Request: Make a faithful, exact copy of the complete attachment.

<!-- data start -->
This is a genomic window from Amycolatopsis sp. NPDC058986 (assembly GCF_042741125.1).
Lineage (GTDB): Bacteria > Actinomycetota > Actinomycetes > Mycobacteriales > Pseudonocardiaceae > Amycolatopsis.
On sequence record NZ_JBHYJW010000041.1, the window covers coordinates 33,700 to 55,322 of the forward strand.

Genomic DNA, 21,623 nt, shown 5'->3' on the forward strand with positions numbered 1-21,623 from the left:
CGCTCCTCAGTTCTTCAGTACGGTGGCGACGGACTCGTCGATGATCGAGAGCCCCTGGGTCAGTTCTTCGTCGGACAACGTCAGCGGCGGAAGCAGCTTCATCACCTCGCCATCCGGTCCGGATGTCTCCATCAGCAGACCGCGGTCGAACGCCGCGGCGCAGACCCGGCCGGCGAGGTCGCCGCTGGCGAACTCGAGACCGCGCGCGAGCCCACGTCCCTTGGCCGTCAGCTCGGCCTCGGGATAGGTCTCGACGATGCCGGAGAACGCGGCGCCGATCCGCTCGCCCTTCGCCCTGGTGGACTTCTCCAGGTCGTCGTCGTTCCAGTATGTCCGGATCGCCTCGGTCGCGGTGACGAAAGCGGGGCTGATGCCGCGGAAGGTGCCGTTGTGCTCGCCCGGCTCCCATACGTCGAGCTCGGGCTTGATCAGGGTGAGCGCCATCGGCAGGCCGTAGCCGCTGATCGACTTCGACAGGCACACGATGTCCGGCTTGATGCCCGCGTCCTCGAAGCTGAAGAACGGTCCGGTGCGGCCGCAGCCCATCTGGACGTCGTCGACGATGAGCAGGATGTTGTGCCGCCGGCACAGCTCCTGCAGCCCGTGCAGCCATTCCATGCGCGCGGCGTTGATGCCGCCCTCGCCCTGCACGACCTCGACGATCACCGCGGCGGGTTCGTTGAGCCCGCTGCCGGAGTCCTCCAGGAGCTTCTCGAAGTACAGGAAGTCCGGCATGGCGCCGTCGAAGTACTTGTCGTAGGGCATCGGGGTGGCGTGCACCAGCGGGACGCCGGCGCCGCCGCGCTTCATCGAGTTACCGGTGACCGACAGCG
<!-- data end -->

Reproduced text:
This is a genomic window from Amycolatopsis sp. NPDC058986 (assembly GCF_042741125.1).
Lineage (GTDB): Bacteria > Actinomycetota > Actinomycetes > Mycobacteriales > Pseudonocardiaceae > Amycolatopsis.
On sequence record NZ_JBHYJW010000041.1, the window covers coordinates 33,700 to 55,322 of the forward strand.

Genomic DNA, 21,623 nt, shown 5'->3' on the forward strand with positions numbered 1-21,623 from the left:
CGCTCCTCAGTTCTTCAGTACGGTGGCGACGGACTCGTCGATGATCGAGAGCCCCTGGGTCAGTTCTTCGTCGGACAACGTCAGCGGCGGAAGCAGCTTCATCACCTCGCCATCCGGTCCGGATGTCTCCATCAGCAGACCGCGGTCGAACGCCGCGGCGCAGACCCGGCCGGCGAGGTCGCCGCTGGCGAACTCGAGACCGCGCGCGAGCCCACGTCCCTTGGCCGTCAGCTCGGCCTCGGGATAGGTCTCGACGATGCCGGAGAACGCGGCGCCGATCCGCTCGCCCTTCGCCCTGGTGGACTTCTCCAGGTCGTCGTCGTTCCAGTATGTCCGGATCGCCTCGGTCGCGGTGACGAAAGCGGGGCTGATGCCGCGGAAGGTGCCGTTGTGCTCGCCCGGCTCCCATACGTCGAGCTCGGGCTTGATCAGGGTGAGCGCCATCGGCAGGCCGTAGCCGCTGATCGACTTCGACAGGCACACGATGTCCGGCTTGATGCCCGCGTCCTCGAAGCTGAAGAACGGTCCGGTGCGGCCGCAGCCCATCTGGACGTCGTCGACGATGAGCAGGATGTTGTGCCGCCGGCACAGCTCCTGCAGCCCGTGCAGCCATTCCATGCGCGCGGCGTTGATGCCGCCCTCGCCCTGCACGACCTCGACGATCACCGCGGCGGGTTCGTTGAGCCCGCTGCCGGAGTCCTCCAGGAGCTTCTCGAAGTACAGGAAGTCCGGCATGGCGCCGTCGAAGTACTTGTCGTAGGGCATCGGGGTGGCGTGCACCAGCGGGACGCCGGCGCCGCCGCGCTTCATCGAGTTACCGGTGACCGACAGCG